The Karoo community became the focus of the research because, despite being removed from the country’s key urban centres, it has some of the highest rates of NCDs in the country. Ranchod said this highlighted the link between NCDs and socio-economic factors. Previously considered “diseases of lifestyle” that afflicted high-income countries, she pointed out that the rate of NCDs was increasing rapidly in low- and middle-income countries where healthy food options were either not available or unaffordable. She added that 86 percent of the world’s NCD-related premature deaths occur in low- and middle-income countries, with sub-Saharan Africa facing the highest NCD mortality risk.

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The research also lists “exploitative working conditions” as a key driver of NCDs. According to Vale, the complex change from lifestyle farming to commercial farming in the Karoo had a significant impact on the food environment for farm workers. “Payment has moved from a package of farm food and very limited wages, to a purely cash-based system based on a hard-won minimum wage,” Vale said.

She added that many workers now traveled long distances to buy food at month-end, often with a preference for processed, non-perishable food that can stretch across time and budgets.

Vale found that many members of the Karoo community, which was the focus of this research, lived with multiple NCDs, sometimes in addition to being HIV positive. This left health workers having to manage drug interactions, adherence to prescribed drugs and juggle supply shortages on an ongoing basis.

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According to Ranchod, the direct cost burden on the country’s public health system as well as the indirect impact on the economy were substantial. In addition to the cost of pharmacological interventions and consultations with health workers, a large number of individuals were missing work regularly because they were either too ill to work or in queues seeking help from a stretched health system.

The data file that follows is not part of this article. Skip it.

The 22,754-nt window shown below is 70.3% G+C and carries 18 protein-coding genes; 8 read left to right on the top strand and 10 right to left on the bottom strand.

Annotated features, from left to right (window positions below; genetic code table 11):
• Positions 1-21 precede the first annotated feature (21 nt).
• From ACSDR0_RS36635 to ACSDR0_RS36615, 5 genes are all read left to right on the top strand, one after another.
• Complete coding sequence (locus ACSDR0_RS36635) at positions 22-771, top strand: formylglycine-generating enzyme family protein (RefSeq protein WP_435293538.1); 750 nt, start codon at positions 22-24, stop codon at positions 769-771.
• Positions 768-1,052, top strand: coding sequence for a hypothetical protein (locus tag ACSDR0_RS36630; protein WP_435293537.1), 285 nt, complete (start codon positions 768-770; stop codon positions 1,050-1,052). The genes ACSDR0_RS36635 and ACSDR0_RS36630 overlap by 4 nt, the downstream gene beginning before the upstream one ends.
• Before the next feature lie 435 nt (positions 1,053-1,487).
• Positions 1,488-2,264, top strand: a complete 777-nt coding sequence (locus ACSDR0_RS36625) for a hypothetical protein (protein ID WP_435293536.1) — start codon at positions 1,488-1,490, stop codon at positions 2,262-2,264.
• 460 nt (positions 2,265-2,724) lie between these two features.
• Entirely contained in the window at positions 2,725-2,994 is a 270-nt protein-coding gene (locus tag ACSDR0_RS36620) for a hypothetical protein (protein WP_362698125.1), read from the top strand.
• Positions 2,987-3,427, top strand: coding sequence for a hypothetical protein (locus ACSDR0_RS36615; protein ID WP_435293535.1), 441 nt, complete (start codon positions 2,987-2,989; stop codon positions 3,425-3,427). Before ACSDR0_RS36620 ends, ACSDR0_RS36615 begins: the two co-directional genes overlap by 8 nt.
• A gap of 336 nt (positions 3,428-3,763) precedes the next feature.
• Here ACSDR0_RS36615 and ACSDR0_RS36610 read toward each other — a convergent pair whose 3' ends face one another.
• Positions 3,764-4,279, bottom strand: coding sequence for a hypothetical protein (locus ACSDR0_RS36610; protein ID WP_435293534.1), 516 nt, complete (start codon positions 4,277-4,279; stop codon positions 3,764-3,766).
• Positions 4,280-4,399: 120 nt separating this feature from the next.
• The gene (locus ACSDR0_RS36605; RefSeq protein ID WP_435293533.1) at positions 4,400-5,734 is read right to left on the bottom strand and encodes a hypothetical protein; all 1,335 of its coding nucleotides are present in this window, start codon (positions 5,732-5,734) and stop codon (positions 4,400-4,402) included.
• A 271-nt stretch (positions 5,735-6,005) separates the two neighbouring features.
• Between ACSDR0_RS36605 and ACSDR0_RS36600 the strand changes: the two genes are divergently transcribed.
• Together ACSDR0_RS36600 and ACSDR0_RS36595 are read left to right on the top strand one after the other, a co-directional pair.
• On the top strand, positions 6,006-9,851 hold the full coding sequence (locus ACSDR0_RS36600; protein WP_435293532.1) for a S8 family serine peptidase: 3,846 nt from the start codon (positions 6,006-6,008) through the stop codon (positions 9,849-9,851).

Ranchod pointed out that on a national scale, the growing rate of NCDs was also impacting life insurers who were seeing significant changes in claims experiences. “Correct measurement of the risk and accurate pricing is crucial in enabling life insurers to provide sustainable financial protection for death, disability and critical illness.”

She pointed out that there was very little reliable data or research on the prevalence of NCDs in South Africa, because the conditions were not notifiable and also because the focus has been on HIV. “Not having credible insights into the state of the health of your population hinders your ability to plan. Equally, it also prevents life insurers from deriving accurate pricing for risk products. This research is the first step towards building a comprehensive dataset that paints the picture for the entire country.”

Ranchod said the series of briefs provides a deep dive into some of the key NCD conditions and analyses South Africa’s incidence and prevalence and what that meant for the type of healthcare required in future.